Ghana, IMF reach $940m three-year credit facility agreement

IMFGhana and the International Monetary Fund (IMF) have ‘reached staff-level agreement’ for a three-year Extended Credit Facility (ECF) of $940 million, the IMF announces today.

In a press statement, the IMF says its team led by Joel Toujas-Bernaté, visited Accra during February 19 to 26, 2015 to discuss the authorities’ economic and financial programme and possible financial support by the IMF.

“The mission reached staff-level agreement with the authorities, subject to approval by IMF Management and the Executive Board, on an economic program that could be supported by a three-year Extended Credit Facility (ECF) arrangement,” it says.

According to the IMF Ghana experienced three difficult years characterized by declining economic growth, increasing inflation rates, rising debt levels and financial vulnerabilities. In 2014 economic growth reached its lowest level in many years, with non-oil GDP growing at 4.1 percent, in the context of high interest rates, a fast depreciating currency, low aggregate demand and a deepening energy crisis.

“Inflation reached 17 percent, well above the central bank’s inflation target. Large fiscal deficits caused by a ballooning wage bill, poorly targeted energy subsidies and commodity price shocks pushed government debt and financing costs to very high levels, and made the economy more vulnerable to roll-over risks, despite the implementation of corrective measures in the last couple of years.

These domestic imbalances resulted in a weakened external position and pressures on the exchange rate, with net international reserves covering just a few days of import coverage in September 2014, before rebounding on account of the issuance of a Eurobond and a syndicated loan obtained by the Ghana Cocoa Board,” the IMF says.

According to the IMF, the main priority of the programme is to restore debt sustainability through a sustained fiscal consolidation, and to support growth with adequate capital spending and a reduction in financing costs. The program rests on three pillars – restraining and prioritizing public expenditure with a transparent budget process; increasing tax collection; and strengthening the effectiveness of the central bank monetary policy. The program explicitly accommodates for the expansion and the safeguard of priority spending, in particular social protection programs such as the Livelihood Empowerment Against Poverty (LEAP).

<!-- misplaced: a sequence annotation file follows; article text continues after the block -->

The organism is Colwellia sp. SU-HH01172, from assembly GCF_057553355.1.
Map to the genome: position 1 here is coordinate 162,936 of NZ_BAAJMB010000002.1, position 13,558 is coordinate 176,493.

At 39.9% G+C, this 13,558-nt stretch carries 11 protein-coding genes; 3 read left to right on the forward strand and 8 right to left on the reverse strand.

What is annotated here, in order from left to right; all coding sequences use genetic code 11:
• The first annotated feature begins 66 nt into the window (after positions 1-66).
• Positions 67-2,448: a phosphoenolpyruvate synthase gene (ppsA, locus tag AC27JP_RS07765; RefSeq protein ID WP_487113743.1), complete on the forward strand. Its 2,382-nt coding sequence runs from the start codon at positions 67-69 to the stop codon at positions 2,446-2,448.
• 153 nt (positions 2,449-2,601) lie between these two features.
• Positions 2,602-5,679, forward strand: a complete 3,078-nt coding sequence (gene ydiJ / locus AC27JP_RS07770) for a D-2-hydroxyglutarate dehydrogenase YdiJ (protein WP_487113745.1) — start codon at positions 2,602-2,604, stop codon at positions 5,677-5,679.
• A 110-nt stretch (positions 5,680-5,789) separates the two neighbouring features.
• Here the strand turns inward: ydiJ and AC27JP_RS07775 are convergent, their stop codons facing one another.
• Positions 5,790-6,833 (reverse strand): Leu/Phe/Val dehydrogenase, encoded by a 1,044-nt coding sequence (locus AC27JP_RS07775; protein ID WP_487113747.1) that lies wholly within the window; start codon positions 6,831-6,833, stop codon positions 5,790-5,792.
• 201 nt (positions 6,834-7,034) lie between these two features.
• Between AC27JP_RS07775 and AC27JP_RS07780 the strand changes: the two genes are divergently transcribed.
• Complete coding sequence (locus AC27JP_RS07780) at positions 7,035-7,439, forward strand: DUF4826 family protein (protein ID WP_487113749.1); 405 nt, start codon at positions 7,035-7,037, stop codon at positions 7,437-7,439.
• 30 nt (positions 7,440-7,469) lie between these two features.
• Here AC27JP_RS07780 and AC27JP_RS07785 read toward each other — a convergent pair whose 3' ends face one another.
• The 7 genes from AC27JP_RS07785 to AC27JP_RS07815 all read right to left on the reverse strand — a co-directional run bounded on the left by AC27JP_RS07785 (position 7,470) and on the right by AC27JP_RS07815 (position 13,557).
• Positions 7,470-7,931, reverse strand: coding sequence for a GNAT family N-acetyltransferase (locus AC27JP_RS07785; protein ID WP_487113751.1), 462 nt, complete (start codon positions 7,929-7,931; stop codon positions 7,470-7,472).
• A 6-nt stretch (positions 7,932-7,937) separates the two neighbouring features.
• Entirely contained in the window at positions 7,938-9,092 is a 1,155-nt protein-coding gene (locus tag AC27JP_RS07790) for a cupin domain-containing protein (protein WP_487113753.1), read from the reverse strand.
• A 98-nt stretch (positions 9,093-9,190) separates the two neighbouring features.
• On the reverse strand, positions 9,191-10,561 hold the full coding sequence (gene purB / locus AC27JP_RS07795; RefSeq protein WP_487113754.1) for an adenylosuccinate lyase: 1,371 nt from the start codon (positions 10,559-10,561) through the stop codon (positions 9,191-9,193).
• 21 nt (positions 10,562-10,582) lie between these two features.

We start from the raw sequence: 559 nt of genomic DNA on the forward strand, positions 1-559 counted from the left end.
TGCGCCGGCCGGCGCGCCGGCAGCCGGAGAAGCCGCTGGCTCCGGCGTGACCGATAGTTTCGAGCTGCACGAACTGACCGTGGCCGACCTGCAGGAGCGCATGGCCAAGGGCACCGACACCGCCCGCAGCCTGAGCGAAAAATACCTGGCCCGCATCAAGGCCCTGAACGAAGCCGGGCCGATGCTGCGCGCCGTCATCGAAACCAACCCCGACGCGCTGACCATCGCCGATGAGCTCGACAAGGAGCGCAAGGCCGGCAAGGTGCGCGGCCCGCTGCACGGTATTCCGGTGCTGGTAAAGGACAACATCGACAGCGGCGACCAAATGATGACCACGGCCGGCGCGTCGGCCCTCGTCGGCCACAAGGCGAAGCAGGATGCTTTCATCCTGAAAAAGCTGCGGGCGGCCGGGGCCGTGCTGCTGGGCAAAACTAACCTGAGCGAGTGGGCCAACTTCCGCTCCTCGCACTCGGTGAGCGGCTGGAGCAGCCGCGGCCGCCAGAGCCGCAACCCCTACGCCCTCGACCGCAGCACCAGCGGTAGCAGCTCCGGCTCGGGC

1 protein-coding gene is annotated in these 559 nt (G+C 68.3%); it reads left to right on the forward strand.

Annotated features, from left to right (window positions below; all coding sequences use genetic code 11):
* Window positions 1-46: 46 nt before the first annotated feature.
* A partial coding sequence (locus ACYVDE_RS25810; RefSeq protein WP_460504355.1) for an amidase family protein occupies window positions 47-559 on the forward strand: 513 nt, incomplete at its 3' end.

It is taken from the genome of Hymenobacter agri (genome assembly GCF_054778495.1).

Forecasting a grim future for growth, the IMF says, “In the context of the programme, total GDP growth is expected to decline further in 2015 to 3½ percent on the back of a severe energy crisis and fiscal consolidation.”

However, it notes that growth is expected to rebound over the medium term on account of an improved macroeconomic environment and cost effective solutions to address the energy crisis.

“Inflation should decelerate substantially, while the stronger fiscal consolidation will stabilize the debt ratio to GDP. The external current account deficit is projected to decline to 7 percent of GDP in 2015, which, together with increased donor support, should contribute to start rebuilding reserves,” it adds.

The IMF team met with Dr. Kwesi Botchwey, Chairman of the National Development Planning Commission; Finance Minister Seth Terkper; Bank of Ghana Governor Kofi Wampah; other senior officials, and the donor community, it says.

By Emmanuel K. Dogbevi

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